Are you a lover of French’s Onion Rings? Or are you like me and only use them once a year in that Thanksgiving Green Bean Casserole that nobody admits they like but everybody eats? I guess I’m just not that big of a fan French’s Onion Rings – or at least I wasn’t until I made these Copycat French’s Crispy Onion Rings.
Copycat French’s Crispy Onion Rings are seriously better than the original. I didn’t really make my Copycat French’s Crispy Onion Rings to eat (although I did eat them all, lol!) but there is a method to my madness. I made them to top my Bourbon Barbecue Pot Roast Sandwich. The recipe will be coming up soon, but in the meantime, there are onion rings!
About Copycat French’s Crispy Onion Rings:
If you’re not familiar with French’s Crispy Onion Rings, they come in a package and what you get in that package are some of the thinnest, crispiest onion rings you could imagine. And it’s that they are so thin is a part of the appeal. The downside is that the French’s Crispy Onion Rings don’t taste so fresh and do have a few unsavory ingredients. When made at home, the Copycat French’s Crispy Onion Rings are cooked quickly and cook all the way through so there is no moistness at all. The thin onions just meld with the flour into one cohesive, crispy, crunchy deliciousness.
These Copycat French’s Crispy Onion Rings are just about the simplest onion ring you can imagine. Unlike my favorite Crispy Vidalia Beer Battered Onion Rings (they are pretty darned incredible if I do say so, but they are quite a bit more complicated) the French’s copycat version is just thinly sliced onion rings dropped in flour and fried. Easy peasy! Made in minutes!
After I made my Copycat French’s Crispy Onion Rings to top my sandwich, I started thinking about what other ways French’s Crispy Onion Rings could be used. So I googled, and wow, there are like a zillion recipes using them. Who knew? Well not me, apparently! Check out this post from Taste of Home, for one, that lists 30 recipes for French’s Crispy Onion Rings. Even food snob me would happily scarf down a few of those dishes! Even their Green Bean Casserole looks good.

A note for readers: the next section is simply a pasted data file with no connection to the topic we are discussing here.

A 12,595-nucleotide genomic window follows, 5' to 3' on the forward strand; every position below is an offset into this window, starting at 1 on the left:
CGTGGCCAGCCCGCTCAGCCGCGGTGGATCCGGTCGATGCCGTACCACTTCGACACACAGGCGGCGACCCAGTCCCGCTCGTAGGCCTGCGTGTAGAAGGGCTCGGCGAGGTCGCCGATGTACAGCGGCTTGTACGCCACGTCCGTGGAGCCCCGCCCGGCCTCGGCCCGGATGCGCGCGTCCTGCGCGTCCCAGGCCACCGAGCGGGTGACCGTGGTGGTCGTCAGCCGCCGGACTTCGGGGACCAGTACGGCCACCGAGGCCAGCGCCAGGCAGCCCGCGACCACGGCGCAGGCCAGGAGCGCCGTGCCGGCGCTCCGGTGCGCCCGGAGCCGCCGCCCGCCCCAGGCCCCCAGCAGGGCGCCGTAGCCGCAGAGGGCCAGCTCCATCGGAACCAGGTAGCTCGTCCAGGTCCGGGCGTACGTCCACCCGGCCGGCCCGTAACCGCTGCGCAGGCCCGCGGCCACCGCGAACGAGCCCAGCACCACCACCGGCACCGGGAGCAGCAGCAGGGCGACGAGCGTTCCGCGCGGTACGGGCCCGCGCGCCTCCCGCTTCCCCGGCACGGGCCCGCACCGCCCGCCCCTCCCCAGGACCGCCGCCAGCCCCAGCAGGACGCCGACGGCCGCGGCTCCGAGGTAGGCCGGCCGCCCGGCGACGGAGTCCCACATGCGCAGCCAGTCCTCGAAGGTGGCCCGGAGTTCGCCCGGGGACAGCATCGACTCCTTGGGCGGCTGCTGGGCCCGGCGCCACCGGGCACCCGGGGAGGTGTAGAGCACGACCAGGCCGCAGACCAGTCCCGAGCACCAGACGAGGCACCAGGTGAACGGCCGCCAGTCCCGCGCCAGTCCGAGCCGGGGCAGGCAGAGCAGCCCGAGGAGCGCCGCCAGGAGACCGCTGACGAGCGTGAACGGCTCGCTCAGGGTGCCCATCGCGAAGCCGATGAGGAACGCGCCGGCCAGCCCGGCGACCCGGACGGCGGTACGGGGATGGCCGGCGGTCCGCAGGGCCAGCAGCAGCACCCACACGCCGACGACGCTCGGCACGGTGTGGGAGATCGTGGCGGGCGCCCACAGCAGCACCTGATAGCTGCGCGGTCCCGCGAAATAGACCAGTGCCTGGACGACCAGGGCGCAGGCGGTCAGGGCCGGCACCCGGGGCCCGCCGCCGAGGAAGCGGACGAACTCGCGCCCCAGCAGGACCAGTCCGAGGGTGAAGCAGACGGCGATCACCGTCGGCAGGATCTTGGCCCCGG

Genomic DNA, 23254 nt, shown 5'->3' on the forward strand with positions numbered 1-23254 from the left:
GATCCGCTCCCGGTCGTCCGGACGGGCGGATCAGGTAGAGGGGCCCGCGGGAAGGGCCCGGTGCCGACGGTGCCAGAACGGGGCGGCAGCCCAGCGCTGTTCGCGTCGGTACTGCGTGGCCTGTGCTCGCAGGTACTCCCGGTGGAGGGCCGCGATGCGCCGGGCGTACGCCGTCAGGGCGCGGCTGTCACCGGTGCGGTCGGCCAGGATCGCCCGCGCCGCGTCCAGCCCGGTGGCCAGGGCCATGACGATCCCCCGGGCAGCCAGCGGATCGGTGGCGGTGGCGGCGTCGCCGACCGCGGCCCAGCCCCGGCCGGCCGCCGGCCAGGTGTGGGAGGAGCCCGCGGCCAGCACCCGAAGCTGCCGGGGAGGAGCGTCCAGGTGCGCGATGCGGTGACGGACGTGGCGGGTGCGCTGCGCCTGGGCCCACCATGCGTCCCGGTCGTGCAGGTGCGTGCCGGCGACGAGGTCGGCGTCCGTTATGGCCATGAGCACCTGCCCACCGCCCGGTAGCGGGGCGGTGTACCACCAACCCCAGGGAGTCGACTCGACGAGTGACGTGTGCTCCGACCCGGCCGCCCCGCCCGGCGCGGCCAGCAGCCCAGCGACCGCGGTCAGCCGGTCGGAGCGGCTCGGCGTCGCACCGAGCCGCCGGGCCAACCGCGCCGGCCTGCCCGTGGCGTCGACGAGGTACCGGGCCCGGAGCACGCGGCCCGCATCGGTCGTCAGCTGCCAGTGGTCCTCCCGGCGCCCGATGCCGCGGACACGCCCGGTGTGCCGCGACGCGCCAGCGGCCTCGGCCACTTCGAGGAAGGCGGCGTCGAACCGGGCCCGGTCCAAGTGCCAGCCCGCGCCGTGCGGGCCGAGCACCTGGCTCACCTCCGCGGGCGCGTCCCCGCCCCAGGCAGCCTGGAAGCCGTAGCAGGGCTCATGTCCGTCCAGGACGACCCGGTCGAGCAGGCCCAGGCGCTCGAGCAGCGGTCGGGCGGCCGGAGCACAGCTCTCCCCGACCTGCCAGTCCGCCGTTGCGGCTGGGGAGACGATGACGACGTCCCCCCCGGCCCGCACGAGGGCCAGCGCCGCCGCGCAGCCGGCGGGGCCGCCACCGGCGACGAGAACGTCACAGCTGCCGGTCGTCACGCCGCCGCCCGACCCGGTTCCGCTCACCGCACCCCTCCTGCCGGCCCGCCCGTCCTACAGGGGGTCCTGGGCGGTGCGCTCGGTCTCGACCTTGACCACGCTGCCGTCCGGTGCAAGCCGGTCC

Making Copycat French’s Crispy Onion Rings:
The biggest thing to know about making Copycat French’s Crispy Onion Rings is that the onions have to be very thinly sliced. And I do mean thinly. Use a mandolin if you have one, and if not, sharpen up your knife. It helps to slice a thin slice off the part of the onion that will sit on the cutting board so you have a stable base. A thin slice won’t affect the smaller onion rings and actually has the advantage of creating a cut on the larger ones. It works great.
The Copycat French’s Crispy Onion Rings cook very quickly in hot oil, 375 degrees F. Cook them in small batches because once they’re done, they are done and will need to be removed asap! Use a skimmer to pull them out of the oil and don’t cook a batch larger than you can pick up with one pass of the skimmer or the ones you leave behind will be too well done by the time you make a second pass. Remember that fried foods darken up just a bit more after they come out of the oil.
You won’t need much oil to make Copycat French’s Crispy Onion Rings. Just an inch or maybe a bit more because they’re pretty small. I like to stir the onion rings around so that I have fabulous little tangled up onion rings, just like French’s.
Saving Money on Copycat French’s Crispy Onion Rings:
This recipe is so cheap to make. It’s just a fraction of the cost of the French’s Crispy Onion Rings at the store. And they’re so much better and just take a few minutes. Now that I figured this super easy and fast recipe out, I’ll probably be making them more often. I’ll probably be making Copycat French’s Crispy Onion Rings with shallots, too, for some of my Asian dishes.
I don’t know if I’ve ever seen onions on sale at the grocery, but I do like to pick mine up at Aldi where they are usually much cheaper! I go through a ton of onions as I cook. Probably, literally! So I always buy mine in the largest bags available (they’re usually the cheapest per pound) and store them away from my potatoes.
The oil is the priciest item. Here is an instance when I don’t use olive oil, but instead a good vegetable oil. It has a higher smoke point. Generally, if I make one fried recipe, I make another, too, just to get more bang for the buck out of that oil. If you want to keep it, strain it well. Keep it in the fridge or freezer, although it will be fine at a cool room temperature for a week or two.
Copycat French's Crispy Onion Rings
- 1 onion, cut very thinly into rings (cut onion very thinly or will be soggy)
- 1/3 cup flour
- 3/4 teaspoon salt
Heat oil to 375 degrees F. In the meantime, slice onions and toss them into a mixture of the flour and salt. Gently shake off any excess flour. Drop by the handful into the hot oil. Cook two to three minutes, stirring often, until golden brown.
Remove onion rings from oil using a skimmer; place on paper towel or a paper bag to drain.